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Theatre in Wales: Comment

Reviewers Welsh and English , Theatre in Wales , January-08-18
Theatre in Wales: Comment by Reviewers Welsh and English “Tiger Bay” on November 15th presented the thrill of seeing forty-five actors and singers at peak performance. But November 15th was also a press night, occasions I rarely attend being wary of the atypicality of their audience make-up. But that night in the Millennium Centre was revealing in that I was seated next to a Fleet Street critic. Only D C Thomson, owner of Dennis the Menace and many others, remains in Fleet Street and I asked if Fleet Street were the right term. He said the term had stuck. He made a good pre-show and interval companion, filled with an interest and a curiosity about a place that did he not know.

I described the larger constellation of theatre, a context unknown to Fleet Street and “Front Row.” The arc of creativity runs- and this was a sketch- from Mold to Franwen, Bara Caws, Opra Cymru, Arad Goch, Torch, Theatr Genedlaethol, Fluellen, six venues in Cardiff, to Ballet Cymru and Flying Bridge. As for the background to “Tiger Bay” my history was incomplete. But it took in the one-third of the world's coal that passed by within a few hundred metres of where we were sitting. Before oil Cardiff supplied the fuel that moved the empire. From that followed the bunkerage role of Aden, the subsequent Yemeni and Somali citizen groups and all that ensued.

This is preamble to the realisation that we were not seeing the same theatre. I was reminded of a visit to Dublin's Abbey Theatre for an O'Casey. The play, like “Tiger Bay”, played out in the streets all around the theatre. It was obvious that my view could not be that of the Irish audience around me. Similarly, the London critic and I were seeing the same production at the Millennium Centre but not experiencing it in the same way.

And so it turned out. Audiences and reviewers of “Tiger Bay” here liked what they saw a lot. The London group slotted it next to Boulbil and Schönberg and as a whole did not. This bifurcation is nothing new. Some years back I had written “Writers from Wales see the work here through a different lens from the writers from London. The London critics possess their far greater awareness of theatre in England and elsewhere. But they will not see theatre that inhabits a Pembrokeshire farm, a Valleys ‘Stute, or a Gwynedd coastal town with the same layer of experience and familiarity.”

This raises a question for producers in Wales and the funding structure that sustains it. The London critics have depth and writing skills beyond any in Wales. But they are visitors. When an event took place on the Watkin Path the review for Planet Magazine was written by a critic who was also a farmer. Her view ought to be the definitive one but probably is not.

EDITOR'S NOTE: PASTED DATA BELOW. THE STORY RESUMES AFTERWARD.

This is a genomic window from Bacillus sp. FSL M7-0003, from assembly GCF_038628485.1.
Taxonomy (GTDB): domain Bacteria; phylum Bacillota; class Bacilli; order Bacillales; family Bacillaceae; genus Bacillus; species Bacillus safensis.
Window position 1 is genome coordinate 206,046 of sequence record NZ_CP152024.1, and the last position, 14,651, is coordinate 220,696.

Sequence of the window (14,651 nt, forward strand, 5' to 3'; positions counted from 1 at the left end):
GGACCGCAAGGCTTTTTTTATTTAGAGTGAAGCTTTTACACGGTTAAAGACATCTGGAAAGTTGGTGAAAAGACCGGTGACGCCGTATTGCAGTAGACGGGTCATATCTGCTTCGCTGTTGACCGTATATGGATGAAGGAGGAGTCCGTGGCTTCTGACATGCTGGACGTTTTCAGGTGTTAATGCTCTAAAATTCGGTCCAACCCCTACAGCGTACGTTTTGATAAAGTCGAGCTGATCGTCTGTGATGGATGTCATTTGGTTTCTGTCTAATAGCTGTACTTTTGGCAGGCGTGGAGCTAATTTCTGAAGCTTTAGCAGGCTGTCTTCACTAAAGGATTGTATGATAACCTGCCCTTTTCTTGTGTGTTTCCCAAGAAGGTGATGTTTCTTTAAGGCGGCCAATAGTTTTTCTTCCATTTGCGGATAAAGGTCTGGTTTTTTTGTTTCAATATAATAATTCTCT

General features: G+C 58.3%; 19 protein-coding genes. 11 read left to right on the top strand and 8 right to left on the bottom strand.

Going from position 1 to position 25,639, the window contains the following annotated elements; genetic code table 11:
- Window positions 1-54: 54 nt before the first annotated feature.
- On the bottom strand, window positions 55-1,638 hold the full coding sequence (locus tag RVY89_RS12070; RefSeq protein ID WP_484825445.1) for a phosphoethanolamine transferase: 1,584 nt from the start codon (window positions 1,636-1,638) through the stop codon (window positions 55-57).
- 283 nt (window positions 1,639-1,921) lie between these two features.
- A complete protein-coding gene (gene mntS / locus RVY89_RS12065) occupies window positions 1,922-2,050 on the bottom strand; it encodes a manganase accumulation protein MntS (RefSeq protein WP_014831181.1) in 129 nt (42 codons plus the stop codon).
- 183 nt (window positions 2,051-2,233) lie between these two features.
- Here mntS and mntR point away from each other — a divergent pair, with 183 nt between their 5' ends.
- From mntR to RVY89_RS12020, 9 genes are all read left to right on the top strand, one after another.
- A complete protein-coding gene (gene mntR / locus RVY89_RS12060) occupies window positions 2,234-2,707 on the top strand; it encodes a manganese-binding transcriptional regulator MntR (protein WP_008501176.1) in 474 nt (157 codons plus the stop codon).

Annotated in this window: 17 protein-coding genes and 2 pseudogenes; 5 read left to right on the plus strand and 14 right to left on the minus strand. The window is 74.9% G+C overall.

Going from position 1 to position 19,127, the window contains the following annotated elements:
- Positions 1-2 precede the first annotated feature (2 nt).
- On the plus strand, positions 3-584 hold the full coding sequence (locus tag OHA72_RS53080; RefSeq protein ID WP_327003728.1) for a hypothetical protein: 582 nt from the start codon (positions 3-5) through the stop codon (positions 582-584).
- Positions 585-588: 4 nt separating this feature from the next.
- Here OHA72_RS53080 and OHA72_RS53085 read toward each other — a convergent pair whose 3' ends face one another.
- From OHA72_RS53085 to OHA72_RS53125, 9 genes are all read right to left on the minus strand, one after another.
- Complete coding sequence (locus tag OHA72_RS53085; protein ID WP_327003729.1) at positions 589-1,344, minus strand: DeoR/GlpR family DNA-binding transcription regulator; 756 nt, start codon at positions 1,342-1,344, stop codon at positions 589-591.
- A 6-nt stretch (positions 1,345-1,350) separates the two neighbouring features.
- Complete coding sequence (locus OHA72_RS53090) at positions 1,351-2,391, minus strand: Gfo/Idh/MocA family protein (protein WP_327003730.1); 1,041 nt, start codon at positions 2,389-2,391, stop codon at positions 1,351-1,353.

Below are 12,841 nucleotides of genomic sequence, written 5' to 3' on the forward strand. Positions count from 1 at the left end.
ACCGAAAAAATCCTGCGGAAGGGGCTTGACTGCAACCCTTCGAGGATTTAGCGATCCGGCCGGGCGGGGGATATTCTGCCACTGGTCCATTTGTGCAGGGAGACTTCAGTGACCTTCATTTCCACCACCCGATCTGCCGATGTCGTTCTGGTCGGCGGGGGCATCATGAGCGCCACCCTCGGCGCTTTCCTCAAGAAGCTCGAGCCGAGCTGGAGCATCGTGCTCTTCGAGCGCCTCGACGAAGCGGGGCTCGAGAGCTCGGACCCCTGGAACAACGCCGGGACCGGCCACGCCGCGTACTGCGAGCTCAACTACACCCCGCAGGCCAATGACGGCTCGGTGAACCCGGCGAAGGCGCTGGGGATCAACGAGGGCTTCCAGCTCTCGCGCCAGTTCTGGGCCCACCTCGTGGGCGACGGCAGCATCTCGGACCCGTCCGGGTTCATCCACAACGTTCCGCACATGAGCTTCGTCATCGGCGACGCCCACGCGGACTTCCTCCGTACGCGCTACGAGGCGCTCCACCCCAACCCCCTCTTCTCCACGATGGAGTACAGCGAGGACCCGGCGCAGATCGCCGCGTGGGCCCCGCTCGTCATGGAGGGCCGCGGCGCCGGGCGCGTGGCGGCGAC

One of the events that mattered in 2017 was the growth of Get the Chance and a stable of new writers. The writing is that of newcomers but everyone was once a newcomer. Sit down at a keyboard for a first time and it will take effort and time to get to “Kumbaya”. I read the reviews and usually the instincts are right. Young writers, not under the sway of PR or pedagogy, know what they are seeing.

There were equivalent mixed voices in England in 2017.”The Ferryman” is a piece of epic magnificence. At the same time there is hardly a bona fide Irish voice who does not say it is a piece of English tourism. “The Girl from the North Country” was the big hit where Conor McPherson met Bob Dylan in 1930s Minnesota. It too was magnificent. Yet I could not quite rub out a feeling that it was inauthentic, a jukebox musical for the folk who watch BBC4. I have to add I loved it.

The Arts Council defines one aspect of confidence in an arts company as “seeking feedback and critical review to see how well it's doing.” That raises the question as to whose critical view should take preference. “Tiger Bay” is an exemplar. Like all matters of judgement it is balance. Listen only to the local voices and the risk is run of “praise criticism”, condemned by the likes of Jon Gower on many a public platform. Critics in London provide their distance and the objectivity of outsiders. The views from within are written from knowledge. Theatre that plays only to Welsh writers lacks rigour. Theatre that plays only to Fleet Street lacks roots.

This issue of a small number of professionals in London and Edinburgh versus a flock of amateur comment was addressed by Lyn Gardner a few years ago. Her article of 22nd August 2013 was titled “Are Critics and Bloggers on the Same Side?” and discussed here. Her conclusion was that theatre “needs all the thoughtful coverage it can get. It doesn't need either critics or bloggers, it needs both.”

“Are Critics and Bloggers on the Same Side?” is discussed 3rd & 4thSeptember 2013 in the series "Theatre:the Talk in England"

Reviewed by: Adam Somerset

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